As we all know, this is against the rules, and he should have dropped as close as possible to the spot he originally played from.

It was his own admission in his press conference that sparked a huge controversy and threw the rule enforcers at Augusta into overdrive.

He had already signed his scorecard when it transpired he should have had a two-shot penalty.

Trial by TV
Traditionally that would have meant disqualification for signing for a wrong score – except a new rule has been introduced lately to stop golf professionals being disqualified retrospectively following trial by TV viewer.

So, rather than disqualify Tiger Woods, the Masters committee kept him in the tournament and judged a two-shot penalty on the world number one.

People cried loudly for him to disqualify himself, in the spirit of the game, like Bobby Jones did all those years ago when he called a penalty on himself for moving the ball at the 1925 US Open at Worcester Country Club.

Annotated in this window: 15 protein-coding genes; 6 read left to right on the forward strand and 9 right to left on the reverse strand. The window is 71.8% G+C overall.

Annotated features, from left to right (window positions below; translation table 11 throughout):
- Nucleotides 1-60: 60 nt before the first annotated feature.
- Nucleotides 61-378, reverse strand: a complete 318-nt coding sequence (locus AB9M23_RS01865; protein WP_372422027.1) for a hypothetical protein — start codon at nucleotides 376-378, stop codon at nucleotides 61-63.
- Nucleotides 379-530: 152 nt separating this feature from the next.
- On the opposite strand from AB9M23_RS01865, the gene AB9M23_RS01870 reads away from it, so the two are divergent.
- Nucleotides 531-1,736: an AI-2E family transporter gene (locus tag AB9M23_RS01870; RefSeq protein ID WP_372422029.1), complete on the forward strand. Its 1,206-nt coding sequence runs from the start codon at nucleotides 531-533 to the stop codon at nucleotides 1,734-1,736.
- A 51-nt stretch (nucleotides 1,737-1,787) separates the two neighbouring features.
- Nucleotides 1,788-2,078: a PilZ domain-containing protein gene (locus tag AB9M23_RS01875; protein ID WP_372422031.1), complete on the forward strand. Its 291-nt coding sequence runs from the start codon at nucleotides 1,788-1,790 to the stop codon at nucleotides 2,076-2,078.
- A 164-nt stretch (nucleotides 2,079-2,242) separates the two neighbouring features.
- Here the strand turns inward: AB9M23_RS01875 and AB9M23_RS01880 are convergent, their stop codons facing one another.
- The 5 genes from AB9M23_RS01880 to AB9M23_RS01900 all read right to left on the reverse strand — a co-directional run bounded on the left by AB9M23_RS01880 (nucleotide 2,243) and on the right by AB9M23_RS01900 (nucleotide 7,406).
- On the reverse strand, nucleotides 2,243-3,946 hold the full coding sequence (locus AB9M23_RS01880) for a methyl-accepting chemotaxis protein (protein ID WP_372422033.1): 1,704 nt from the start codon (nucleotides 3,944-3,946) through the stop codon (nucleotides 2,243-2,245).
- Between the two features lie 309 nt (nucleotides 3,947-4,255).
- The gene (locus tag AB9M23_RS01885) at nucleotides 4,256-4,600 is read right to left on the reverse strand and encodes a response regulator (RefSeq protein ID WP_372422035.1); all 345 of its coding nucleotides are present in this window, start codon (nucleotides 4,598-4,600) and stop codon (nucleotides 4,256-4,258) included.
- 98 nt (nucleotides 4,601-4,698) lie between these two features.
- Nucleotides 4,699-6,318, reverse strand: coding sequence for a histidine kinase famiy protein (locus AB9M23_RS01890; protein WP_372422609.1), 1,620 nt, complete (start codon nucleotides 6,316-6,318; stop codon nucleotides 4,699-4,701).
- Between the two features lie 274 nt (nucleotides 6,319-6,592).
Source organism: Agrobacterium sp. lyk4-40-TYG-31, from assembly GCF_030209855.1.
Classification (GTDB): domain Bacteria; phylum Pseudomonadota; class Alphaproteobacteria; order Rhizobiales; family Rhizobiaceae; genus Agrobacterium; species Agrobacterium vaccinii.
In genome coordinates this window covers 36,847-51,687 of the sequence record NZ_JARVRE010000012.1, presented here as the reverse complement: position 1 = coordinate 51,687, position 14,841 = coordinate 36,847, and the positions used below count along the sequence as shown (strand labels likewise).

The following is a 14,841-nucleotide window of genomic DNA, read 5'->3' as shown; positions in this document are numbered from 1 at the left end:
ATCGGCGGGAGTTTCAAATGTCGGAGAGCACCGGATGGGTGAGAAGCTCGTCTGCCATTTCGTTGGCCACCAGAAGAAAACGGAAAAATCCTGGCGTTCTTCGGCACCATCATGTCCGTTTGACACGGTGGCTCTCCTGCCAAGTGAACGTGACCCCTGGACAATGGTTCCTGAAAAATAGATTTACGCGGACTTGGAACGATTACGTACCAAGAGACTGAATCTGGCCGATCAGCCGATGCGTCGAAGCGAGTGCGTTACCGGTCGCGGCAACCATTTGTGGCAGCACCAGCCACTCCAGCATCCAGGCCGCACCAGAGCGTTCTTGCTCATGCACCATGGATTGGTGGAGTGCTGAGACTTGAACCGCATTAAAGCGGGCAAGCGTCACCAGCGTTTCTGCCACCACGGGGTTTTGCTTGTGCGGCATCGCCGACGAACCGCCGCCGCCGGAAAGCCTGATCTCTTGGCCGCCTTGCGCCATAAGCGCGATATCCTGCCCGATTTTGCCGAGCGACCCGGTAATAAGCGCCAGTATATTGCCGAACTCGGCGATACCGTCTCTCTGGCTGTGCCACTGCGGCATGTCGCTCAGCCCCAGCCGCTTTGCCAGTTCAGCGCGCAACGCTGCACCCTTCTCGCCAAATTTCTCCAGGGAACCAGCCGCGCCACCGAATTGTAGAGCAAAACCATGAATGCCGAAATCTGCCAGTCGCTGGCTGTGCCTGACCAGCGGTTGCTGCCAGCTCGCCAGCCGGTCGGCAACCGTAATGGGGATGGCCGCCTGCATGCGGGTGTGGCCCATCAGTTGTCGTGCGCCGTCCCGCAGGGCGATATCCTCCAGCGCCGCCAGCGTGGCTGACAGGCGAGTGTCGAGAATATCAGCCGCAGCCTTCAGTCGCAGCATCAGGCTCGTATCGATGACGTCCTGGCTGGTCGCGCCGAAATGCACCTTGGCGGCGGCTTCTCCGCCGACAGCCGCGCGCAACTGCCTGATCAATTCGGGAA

Then again, what was Tiger to do?

Embarrass the Masters committee by withdrawing and make a mockery of the rule changes, or stick it out and face the ire of the golf fraternity and his fellow pros?

It’s not the first time he’s done that, so he stuck it out and played well, finishing 4th.

I even felt sympathy for him, his wedge at 15 on Saturday was perfect and ill fate threw up this strange rules controversy.

The spirit of golf verdict
If we looked on the 2013 Masters with a traditional purist’s eye, Cabrera would have won, Tiger flown home to Orlando to nurse his wounds and the young Chinese golfer would have shown the same fortitude he did to collect the Amateur medal.

I suppose ultimately nobody said life was fair, the least we can do is make golf as fair as possible.

Adam Scott didn’t break the rules but the sooner the long putter debate is over and a level playing field embraced, the better the sport will be for it.

Until then, the spirit of golf was overruled at Augusta, by the need to win and the need to satisfy patrons who wouldn’t accept paying $250 per day for tickets to miss out on seeing the Tiger stalk the fairways.